“Your approach changes a little bit game to game when you face somebody, just depending on who's hot and the situation of the game kind of dictates your approach and what that's going to be,” Peavy said. “You certainly go in with a pretty hard game plan and what you're going to do in certain situations.
“And the game kind of dictates when you go to what you feel like is your strength against their weakness and when do you kind of tip your hand in how you're going to get guys out. Certainly it's dictated by the score, the inning, and what the situation you're in at that given time.
“One inning you go out and give these guys some momentum, and swing the bats, one through nine they can do some damage.”
This kind of game and stage is the reason the Red Sox went after Peavy, the 2007 National League Cy Young Award winner with the Padres, in July, even though it meant giving up shortstop Jose Iglesias -- whom manager John Farrell called “a magician with the glove” -- to the Tigers.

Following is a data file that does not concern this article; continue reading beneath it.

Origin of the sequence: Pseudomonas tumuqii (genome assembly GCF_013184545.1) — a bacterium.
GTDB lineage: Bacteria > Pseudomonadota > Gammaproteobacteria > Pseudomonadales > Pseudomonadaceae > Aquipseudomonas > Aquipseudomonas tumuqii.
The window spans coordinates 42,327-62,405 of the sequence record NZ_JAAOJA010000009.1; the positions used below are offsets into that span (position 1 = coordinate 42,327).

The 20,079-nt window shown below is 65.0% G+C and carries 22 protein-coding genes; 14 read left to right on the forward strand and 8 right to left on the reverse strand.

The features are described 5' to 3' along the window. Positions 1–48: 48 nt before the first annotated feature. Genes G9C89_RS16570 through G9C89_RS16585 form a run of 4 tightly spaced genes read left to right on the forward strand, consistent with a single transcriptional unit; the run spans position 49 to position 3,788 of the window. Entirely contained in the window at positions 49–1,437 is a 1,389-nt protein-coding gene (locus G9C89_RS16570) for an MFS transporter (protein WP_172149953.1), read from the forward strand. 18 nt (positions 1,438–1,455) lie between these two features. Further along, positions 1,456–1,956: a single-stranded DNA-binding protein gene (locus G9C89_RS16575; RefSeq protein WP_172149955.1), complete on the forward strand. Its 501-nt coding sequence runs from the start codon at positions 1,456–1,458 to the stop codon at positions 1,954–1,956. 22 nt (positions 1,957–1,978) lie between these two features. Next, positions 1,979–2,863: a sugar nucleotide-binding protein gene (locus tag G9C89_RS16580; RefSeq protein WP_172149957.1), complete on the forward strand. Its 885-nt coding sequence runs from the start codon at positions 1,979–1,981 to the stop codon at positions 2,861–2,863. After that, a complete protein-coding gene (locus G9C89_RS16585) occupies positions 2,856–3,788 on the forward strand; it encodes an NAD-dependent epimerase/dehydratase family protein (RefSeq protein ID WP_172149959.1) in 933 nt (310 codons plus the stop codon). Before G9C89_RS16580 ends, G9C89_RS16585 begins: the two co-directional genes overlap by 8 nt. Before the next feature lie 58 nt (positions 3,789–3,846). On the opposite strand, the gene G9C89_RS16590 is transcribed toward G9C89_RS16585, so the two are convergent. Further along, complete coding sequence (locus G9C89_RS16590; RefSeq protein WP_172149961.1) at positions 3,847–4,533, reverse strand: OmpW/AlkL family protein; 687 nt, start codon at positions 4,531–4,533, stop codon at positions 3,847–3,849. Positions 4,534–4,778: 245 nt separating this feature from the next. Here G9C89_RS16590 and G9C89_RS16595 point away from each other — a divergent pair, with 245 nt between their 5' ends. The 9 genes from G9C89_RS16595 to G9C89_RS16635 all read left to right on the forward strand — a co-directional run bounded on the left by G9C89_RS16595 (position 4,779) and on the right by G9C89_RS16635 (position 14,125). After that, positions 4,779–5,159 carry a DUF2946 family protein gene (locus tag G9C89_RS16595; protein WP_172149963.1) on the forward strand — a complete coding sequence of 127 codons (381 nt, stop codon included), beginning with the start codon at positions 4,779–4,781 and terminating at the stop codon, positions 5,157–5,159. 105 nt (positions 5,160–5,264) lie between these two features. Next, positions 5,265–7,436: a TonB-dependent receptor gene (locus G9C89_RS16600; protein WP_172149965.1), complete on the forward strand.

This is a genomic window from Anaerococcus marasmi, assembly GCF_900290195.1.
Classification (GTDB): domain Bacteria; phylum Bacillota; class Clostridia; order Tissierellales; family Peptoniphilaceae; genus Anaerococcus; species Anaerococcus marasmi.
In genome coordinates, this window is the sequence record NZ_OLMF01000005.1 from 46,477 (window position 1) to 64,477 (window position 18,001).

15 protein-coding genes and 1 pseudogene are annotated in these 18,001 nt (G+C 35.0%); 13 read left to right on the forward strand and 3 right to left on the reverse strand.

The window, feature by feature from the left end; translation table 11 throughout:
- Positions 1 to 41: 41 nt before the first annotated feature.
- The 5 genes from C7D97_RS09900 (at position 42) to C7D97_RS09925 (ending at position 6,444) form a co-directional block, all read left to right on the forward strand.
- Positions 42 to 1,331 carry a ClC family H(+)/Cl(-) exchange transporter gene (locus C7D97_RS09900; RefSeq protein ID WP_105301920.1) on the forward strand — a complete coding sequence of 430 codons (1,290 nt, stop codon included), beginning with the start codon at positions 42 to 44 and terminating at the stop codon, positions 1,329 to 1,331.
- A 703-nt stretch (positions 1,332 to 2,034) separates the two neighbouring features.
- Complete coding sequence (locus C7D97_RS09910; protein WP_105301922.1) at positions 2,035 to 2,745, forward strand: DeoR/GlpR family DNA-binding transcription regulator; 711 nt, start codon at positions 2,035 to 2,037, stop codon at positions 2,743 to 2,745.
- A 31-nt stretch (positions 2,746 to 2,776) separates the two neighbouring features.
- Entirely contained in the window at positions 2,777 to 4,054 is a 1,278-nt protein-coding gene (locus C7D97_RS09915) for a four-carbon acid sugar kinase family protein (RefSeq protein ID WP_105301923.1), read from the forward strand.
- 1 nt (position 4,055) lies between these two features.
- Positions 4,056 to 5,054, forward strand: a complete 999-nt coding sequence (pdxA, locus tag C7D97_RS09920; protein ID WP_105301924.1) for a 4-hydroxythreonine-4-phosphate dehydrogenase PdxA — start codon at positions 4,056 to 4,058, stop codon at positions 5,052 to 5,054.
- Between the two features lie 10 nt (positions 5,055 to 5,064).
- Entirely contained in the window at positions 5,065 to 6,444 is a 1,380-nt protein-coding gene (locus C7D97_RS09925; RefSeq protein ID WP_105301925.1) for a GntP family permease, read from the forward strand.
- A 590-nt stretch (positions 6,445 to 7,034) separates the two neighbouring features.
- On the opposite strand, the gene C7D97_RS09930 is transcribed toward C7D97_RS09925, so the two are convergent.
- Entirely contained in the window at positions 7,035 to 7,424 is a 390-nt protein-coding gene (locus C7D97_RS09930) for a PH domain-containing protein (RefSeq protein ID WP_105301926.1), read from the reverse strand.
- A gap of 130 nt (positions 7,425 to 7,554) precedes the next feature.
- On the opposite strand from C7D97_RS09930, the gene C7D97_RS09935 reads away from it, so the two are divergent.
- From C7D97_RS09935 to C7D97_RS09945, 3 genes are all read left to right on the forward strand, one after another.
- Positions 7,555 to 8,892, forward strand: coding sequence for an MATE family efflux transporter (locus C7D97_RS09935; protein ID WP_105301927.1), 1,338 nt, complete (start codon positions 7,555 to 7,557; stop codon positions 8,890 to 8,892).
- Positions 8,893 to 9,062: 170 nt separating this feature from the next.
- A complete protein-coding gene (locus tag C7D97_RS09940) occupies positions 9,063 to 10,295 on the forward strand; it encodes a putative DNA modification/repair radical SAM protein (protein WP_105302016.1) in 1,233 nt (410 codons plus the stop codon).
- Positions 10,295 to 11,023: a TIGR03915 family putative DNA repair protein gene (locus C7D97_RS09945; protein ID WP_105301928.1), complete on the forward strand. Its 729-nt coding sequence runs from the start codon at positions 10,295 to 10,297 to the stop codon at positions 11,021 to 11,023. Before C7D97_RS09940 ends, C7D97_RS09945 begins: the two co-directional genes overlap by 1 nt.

“[Peavy is] a competitor, and that goes back to long before he came to the big leagues. That's the way he's made. That's the way he's wired,” Farrell said.
“We know when he walks on the mound he's going to lay it all on the line, there's not going to be anything left in the tank when he walks off. I think he brings -- I think our guys in the dugout feed off the times he's yelling at himself to try to motivate himself at key moments. He's accountable. He's stand‑up. He takes responsibility for all that takes place between the lines. And we know for a fact by watching his preparation he's going to be ready to go on the day he's called upon.”
Peavy finished the regular season with a combined record of 12-5 and a 4.17 ERA in 23 starts. In 10 starts with the Sox he was 4-1 (4.04). He has made one start in the postseason so far, taking a no-decision in the decisive Game 4 of the ALDS against the Rays on Oct. 8. He went 5 2/3 innings, giving up one run on five hits with no walks and three strikeouts.